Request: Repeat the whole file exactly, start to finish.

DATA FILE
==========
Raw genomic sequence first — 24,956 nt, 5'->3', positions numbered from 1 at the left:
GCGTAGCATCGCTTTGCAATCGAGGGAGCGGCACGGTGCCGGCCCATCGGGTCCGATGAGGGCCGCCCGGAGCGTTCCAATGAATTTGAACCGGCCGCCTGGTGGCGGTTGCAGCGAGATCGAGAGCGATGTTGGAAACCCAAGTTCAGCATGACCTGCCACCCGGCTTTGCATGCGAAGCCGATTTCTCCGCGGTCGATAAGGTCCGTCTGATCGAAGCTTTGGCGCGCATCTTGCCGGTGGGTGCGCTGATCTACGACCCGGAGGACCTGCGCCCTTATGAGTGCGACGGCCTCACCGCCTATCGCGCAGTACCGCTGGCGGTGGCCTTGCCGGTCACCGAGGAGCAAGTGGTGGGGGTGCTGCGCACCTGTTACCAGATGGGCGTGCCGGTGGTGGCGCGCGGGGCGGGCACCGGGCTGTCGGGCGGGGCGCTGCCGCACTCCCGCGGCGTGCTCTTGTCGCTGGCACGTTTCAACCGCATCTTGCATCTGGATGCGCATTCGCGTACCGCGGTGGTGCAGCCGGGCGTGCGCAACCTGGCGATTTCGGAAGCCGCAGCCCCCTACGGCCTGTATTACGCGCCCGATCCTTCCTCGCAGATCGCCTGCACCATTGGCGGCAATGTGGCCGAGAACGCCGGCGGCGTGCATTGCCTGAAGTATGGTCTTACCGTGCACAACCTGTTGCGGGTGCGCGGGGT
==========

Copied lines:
Raw genomic sequence first — 24,956 nt, 5'->3', positions numbered from 1 at the left:
GCGTAGCATCGCTTTGCAATCGAGGGAGCGGCACGGTGCCGGCCCATCGGGTCCGATGAGGGCCGCCCGGAGCGTTCCAATGAATTTGAACCGGCCGCCTGGTGGCGGTTGCAGCGAGATCGAGAGCGATGTTGGAAACCCAAGTTCAGCATGACCTGCCACCCGGCTTTGCATGCGAAGCCGATTTCTCCGCGGTCGATAAGGTCCGTCTGATCGAAGCTTTGGCGCGCATCTTGCCGGTGGGTGCGCTGATCTACGACCCGGAGGACCTGCGCCCTTATGAGTGCGACGGCCTCACCGCCTATCGCGCAGTACCGCTGGCGGTGGCCTTGCCGGTCACCGAGGAGCAAGTGGTGGGGGTGCTGCGCACCTGTTACCAGATGGGCGTGCCGGTGGTGGCGCGCGGGGCGGGCACCGGGCTGTCGGGCGGGGCGCTGCCGCACTCCCGCGGCGTGCTCTTGTCGCTGGCACGTTTCAACCGCATCTTGCATCTGGATGCGCATTCGCGTACCGCGGTGGTGCAGCCGGGCGTGCGCAACCTGGCGATTTCGGAAGCCGCAGCCCCCTACGGCCTGTATTACGCGCCCGATCCTTCCTCGCAGATCGCCTGCACCATTGGCGGCAATGTGGCCGAGAACGCCGGCGGCGTGCATTGCCTGAAGTATGGTCTTACCGTGCACAACCTGTTGCGGGTGCGCGGGGT